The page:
Published in JAMA Internal Medicine, the study from NYU Grossman School of Medicine estimates that cannabis use in adults aged 65 and older increased from 2.4 percent to 4.2 percent in the United States — a significant increase of 75 percent — between 2015 and 2018.

With the legalization of cannabis for medical and recreational purposes in many states in the US, medical professionals are studying its use in treating a number of chronic health conditions. Since 1996, 31 states have legalized medical marijuana, while 11 states and Washington DC have legalized recreational use.

The survey categorized cannabis use by asking whether marijuana, hashish, pot, grass, or hash oil was either smoked or ingested.

Researchers observed trends in prevalence of past-year cannabis use, broken down by sociodemographic background, chronic disease, healthcare utilization, and other substance use among adults age 65 and older, in the United States, between 2015 and 2018.

Certain subsets of this population saw an even higher rise in prevalence. For example, researchers estimated that past-year use more than doubled by older adults with diabetes, among those who have received mental health treatment, and those reporting past-year alcohol use.

Women, and individuals who were married, had a college degree, or had higher income also significantly increased their cannabis use.

Researchers say they next plan to acquire more detailed information about how medical marijuana affects older populations, its risks and side effects.

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Ground Zero: A dangerous mix of politics and police inaction?

Eyewitness say when the pro and anti-CAA protesters clashed, the police remained a mute spectator.

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Maujpur anti CAA Violence

New Delhi, Feb 24 : After all, the sudden quiet at Shaheen Bagh, on the boil for over two months, was deeply deceptive, if you look at the way how the protest — for and against the new citizenship law — spilled out to north-east of Delhi, with the police yet again failing to read the situation.

Many locals say the violence at Maujpur-Jafrabad in north-east Delhi erupted soon after BJP leader Kapil Mishra took out a march on Sunday in support of the Controversial Citizenship Amendment Act (CAA) as well as against the anti-CAA women protesters who had blocked the road at Jafrabad metro station.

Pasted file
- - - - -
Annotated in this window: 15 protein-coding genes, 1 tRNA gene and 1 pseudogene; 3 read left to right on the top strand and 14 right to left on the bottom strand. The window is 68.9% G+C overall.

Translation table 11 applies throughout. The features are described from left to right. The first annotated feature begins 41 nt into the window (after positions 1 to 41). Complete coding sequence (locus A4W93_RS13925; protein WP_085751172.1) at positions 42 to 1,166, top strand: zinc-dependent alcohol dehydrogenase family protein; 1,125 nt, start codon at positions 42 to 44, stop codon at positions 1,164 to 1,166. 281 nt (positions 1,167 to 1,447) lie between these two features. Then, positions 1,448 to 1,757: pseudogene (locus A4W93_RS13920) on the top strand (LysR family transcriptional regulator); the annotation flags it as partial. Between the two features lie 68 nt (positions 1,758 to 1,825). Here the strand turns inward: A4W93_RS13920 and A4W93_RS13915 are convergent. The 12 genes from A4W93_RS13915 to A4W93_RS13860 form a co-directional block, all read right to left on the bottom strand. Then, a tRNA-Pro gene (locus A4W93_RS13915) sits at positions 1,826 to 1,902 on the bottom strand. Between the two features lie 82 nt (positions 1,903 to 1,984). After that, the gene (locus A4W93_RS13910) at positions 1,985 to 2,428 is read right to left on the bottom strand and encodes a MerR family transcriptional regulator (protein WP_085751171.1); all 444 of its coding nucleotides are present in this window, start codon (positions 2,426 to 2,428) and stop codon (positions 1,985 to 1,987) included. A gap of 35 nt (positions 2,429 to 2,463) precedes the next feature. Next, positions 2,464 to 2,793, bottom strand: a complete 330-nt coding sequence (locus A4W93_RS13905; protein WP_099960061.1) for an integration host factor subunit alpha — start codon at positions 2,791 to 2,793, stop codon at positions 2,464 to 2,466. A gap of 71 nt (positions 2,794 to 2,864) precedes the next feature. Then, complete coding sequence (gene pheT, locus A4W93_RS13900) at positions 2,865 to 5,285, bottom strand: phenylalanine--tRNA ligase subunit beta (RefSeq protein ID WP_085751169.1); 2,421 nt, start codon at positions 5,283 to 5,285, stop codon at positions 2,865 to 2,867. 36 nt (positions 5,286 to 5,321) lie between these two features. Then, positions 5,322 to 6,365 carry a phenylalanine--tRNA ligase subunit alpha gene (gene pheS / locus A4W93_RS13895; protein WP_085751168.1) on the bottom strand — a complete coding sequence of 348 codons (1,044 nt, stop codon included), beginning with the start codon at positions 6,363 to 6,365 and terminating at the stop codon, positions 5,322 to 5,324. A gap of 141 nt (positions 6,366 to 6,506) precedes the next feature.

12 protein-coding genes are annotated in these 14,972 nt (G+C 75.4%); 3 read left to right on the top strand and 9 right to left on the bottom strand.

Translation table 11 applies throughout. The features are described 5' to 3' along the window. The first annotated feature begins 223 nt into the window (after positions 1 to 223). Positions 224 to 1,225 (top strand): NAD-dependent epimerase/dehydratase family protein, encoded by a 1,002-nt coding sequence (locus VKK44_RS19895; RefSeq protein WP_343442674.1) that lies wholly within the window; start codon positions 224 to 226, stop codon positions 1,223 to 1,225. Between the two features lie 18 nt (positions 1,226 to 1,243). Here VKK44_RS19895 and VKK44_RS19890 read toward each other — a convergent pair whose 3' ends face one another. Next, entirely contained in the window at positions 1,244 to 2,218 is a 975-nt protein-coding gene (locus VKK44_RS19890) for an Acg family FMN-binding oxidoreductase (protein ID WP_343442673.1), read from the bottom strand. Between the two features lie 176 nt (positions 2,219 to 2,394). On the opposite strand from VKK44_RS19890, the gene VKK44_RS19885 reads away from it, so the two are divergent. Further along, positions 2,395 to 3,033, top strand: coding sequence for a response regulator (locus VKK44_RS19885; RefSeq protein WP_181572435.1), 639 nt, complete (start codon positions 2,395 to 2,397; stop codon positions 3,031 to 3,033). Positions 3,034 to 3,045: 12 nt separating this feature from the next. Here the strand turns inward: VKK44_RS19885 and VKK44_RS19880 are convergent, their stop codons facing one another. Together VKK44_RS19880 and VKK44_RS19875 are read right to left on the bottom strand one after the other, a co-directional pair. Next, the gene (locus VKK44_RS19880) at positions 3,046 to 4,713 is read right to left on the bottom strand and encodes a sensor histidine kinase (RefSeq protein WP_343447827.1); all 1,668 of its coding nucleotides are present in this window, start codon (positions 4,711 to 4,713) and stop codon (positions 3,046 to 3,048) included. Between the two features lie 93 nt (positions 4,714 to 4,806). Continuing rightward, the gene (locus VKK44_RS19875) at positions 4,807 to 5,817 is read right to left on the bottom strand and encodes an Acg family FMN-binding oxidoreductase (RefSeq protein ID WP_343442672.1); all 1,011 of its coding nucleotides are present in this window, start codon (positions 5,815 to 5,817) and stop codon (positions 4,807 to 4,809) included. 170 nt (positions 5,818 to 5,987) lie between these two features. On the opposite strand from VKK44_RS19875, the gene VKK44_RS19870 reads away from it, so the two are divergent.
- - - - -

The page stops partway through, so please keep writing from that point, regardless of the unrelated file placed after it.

The police stepped in when Kapil Mishra addressed the crowd, sources said. He was flanked by the Deputy Commissioner of Police clad in full riot gear. Some people cite a video clip that shows the BJP leader giving an “ultimatum” to the police, saying “he will come back after the visiting US President leaves India”.

“But the DCP did not act,” said a local resident.

Stone-pelting soon started on the crowd protesting against CAA at Jafrabad.

But how does Kapil Mishra get into the picture? The Karawal Nagar (another north-east Delhi locality) politician was in the AAm AAdmi Party and had switched to the BJP just days before the Delhi polls. He contested from Karawal Nagar, but lost.

A few days back, scores of Jafrabad residents had let it be known that on Saturday (February 22), they would start a march to Rajghat. They were responding to an appeal by Bhim Army chief Chandrashekhar Azad who had called for ‘Bharat bandh’ on Sunday. On saturday, the women protesters were stopped midway, but soon they were at Jafrabad Metro station, blocking the road and the metro station.

Eyewitness say when the pro and anti-CAA protesters clashed, the police remained a mute spectator.

The situation turned uglier: On Monday the violence reached the lanes and by-lanes of some localities where passers-by were beaten up if they did not tell their names to aggressive groups of men.

Many pictures and videos of violence have gone viral where unidentified people have been seen brandishing guns as policemen look on. A head constable, Ratan Lal, lost his life on Monday after being hit by rioters.

The violence has spread to Chand Bagh, Khureji in east Delhi and Hauz Rani in south Delhi and fear stalks the roads. Yet no one knows how it all started and when and how it will end.